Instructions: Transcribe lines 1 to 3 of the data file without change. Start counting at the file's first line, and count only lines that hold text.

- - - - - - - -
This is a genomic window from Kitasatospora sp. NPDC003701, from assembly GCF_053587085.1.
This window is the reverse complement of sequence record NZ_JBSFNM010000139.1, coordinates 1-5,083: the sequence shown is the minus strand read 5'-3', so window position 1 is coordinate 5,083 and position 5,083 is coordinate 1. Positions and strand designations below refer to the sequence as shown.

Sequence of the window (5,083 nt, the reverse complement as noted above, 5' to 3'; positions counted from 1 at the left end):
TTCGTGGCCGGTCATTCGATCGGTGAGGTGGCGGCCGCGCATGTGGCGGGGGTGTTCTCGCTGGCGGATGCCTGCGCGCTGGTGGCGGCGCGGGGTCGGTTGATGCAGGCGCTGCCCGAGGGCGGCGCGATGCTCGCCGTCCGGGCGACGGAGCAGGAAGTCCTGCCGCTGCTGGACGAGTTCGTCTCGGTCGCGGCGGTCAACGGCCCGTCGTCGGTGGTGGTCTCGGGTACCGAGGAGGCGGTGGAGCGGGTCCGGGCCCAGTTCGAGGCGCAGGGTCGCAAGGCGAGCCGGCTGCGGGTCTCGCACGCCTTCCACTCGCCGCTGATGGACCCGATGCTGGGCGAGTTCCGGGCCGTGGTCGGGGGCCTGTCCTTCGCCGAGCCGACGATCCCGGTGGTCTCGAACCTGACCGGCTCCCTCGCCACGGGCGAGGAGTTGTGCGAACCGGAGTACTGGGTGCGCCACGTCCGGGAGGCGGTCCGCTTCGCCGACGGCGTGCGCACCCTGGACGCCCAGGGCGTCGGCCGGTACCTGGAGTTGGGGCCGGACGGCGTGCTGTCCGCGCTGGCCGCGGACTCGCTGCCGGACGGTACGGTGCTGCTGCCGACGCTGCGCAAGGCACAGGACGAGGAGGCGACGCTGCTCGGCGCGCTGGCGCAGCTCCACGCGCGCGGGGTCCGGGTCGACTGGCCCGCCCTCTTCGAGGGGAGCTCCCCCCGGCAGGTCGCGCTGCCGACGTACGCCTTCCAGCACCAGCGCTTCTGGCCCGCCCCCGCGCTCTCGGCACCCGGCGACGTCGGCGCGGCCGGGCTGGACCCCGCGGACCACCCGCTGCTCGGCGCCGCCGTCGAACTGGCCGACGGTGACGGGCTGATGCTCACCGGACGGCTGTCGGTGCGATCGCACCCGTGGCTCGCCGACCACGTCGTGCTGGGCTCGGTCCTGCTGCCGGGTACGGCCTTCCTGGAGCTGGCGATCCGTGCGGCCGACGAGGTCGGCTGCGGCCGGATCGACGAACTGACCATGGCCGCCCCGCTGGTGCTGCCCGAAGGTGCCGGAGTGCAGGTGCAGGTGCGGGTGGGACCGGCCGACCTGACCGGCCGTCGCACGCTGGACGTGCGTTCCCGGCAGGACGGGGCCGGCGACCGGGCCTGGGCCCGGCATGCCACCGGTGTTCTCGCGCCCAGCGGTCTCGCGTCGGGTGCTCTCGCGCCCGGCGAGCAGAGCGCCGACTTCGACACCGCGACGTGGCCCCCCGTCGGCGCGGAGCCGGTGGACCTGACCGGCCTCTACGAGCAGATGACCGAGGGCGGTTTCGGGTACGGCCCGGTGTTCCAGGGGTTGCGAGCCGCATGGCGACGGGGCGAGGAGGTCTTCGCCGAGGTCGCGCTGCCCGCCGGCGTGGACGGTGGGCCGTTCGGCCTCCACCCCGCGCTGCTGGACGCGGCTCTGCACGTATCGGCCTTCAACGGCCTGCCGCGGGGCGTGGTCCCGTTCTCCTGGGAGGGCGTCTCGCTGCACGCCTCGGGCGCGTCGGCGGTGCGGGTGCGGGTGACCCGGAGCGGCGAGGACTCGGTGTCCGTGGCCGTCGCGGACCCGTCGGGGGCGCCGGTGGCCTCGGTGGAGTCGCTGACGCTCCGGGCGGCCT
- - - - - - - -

This is a genomic window from Kitasatospora sp. NPDC003701, from assembly GCF_053587085.1.
This window is the reverse complement of sequence record NZ_JBSFNM010000139.1, coordinates 1-5,083: the sequence shown is the minus strand read 5'-3', so window position 1 is coordinate 5,083 and position 5,083 is coordinate 1. Positions and strand designations below refer to the sequence as shown.

Sequence of the window (5,083 nt, the reverse complement as noted above, 5' to 3'; positions counted from 1 at the left end):